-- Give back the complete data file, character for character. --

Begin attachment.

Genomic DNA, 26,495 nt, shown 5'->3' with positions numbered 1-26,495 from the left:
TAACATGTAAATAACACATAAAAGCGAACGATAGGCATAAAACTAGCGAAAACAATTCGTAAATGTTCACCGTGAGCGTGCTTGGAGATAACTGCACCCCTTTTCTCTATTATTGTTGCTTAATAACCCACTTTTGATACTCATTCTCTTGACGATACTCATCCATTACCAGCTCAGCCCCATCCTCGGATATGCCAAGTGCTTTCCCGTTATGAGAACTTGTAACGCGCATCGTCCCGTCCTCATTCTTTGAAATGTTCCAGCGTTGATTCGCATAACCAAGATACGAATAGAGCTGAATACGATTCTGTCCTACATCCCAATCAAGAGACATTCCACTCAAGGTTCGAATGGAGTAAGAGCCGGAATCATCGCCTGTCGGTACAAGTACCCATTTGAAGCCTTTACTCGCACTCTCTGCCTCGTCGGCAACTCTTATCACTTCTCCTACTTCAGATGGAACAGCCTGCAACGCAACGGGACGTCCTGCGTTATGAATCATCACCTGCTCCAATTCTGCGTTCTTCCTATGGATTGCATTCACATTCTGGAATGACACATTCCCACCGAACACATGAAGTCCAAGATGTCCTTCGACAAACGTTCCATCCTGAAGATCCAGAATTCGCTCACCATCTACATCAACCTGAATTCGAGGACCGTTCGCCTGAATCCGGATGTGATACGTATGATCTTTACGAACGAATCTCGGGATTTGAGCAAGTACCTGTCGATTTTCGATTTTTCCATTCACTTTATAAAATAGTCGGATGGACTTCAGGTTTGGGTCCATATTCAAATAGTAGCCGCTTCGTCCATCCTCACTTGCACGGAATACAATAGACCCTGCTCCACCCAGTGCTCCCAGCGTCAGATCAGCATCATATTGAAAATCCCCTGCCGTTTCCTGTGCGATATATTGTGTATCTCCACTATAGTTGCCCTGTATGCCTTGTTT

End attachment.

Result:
Genomic DNA, 26,495 nt, shown 5'->3' with positions numbered 1-26,495 from the left:
TAACATGTAAATAACACATAAAAGCGAACGATAGGCATAAAACTAGCGAAAACAATTCGTAAATGTTCACCGTGAGCGTGCTTGGAGATAACTGCACCCCTTTTCTCTATTATTGTTGCTTAATAACCCACTTTTGATACTCATTCTCTTGACGATACTCATCCATTACCAGCTCAGCCCCATCCTCGGATATGCCAAGTGCTTTCCCGTTATGAGAACTTGTAACGCGCATCGTCCCGTCCTCATTCTTTGAAATGTTCCAGCGTTGATTCGCATAACCAAGATACGAATAGAGCTGAATACGATTCTGTCCTACATCCCAATCAAGAGACATTCCACTCAAGGTTCGAATGGAGTAAGAGCCGGAATCATCGCCTGTCGGTACAAGTACCCATTTGAAGCCTTTACTCGCACTCTCTGCCTCGTCGGCAACTCTTATCACTTCTCCTACTTCAGATGGAACAGCCTGCAACGCAACGGGACGTCCTGCGTTATGAATCATCACCTGCTCCAATTCTGCGTTCTTCCTATGGATTGCATTCACATTCTGGAATGACACATTCCCACCGAACACATGAAGTCCAAGATGTCCTTCGACAAACGTTCCATCCTGAAGATCCAGAATTCGCTCACCATCTACATCAACCTGAATTCGAGGACCGTTCGCCTGAATCCGGATGTGATACGTATGATCTTTACGAACGAATCTCGGGATTTGAGCAAGTACCTGTCGATTTTCGATTTTTCCATTCACTTTATAAAATAGTCGGATGGACTTCAGGTTTGGGTCCATATTCAAATAGTAGCCGCTTCGTCCATCCTCACTTGCACGGAATACAATAGACCCTGCTCCACCCAGTGCTCCCAGCGTCAGATCAGCATCATATTGAAAATCCCCTGCCGTTTCCTGTGCGATATATTGTGTATCTCCACTATAGTTGCCCTGTATGCCTTGTTT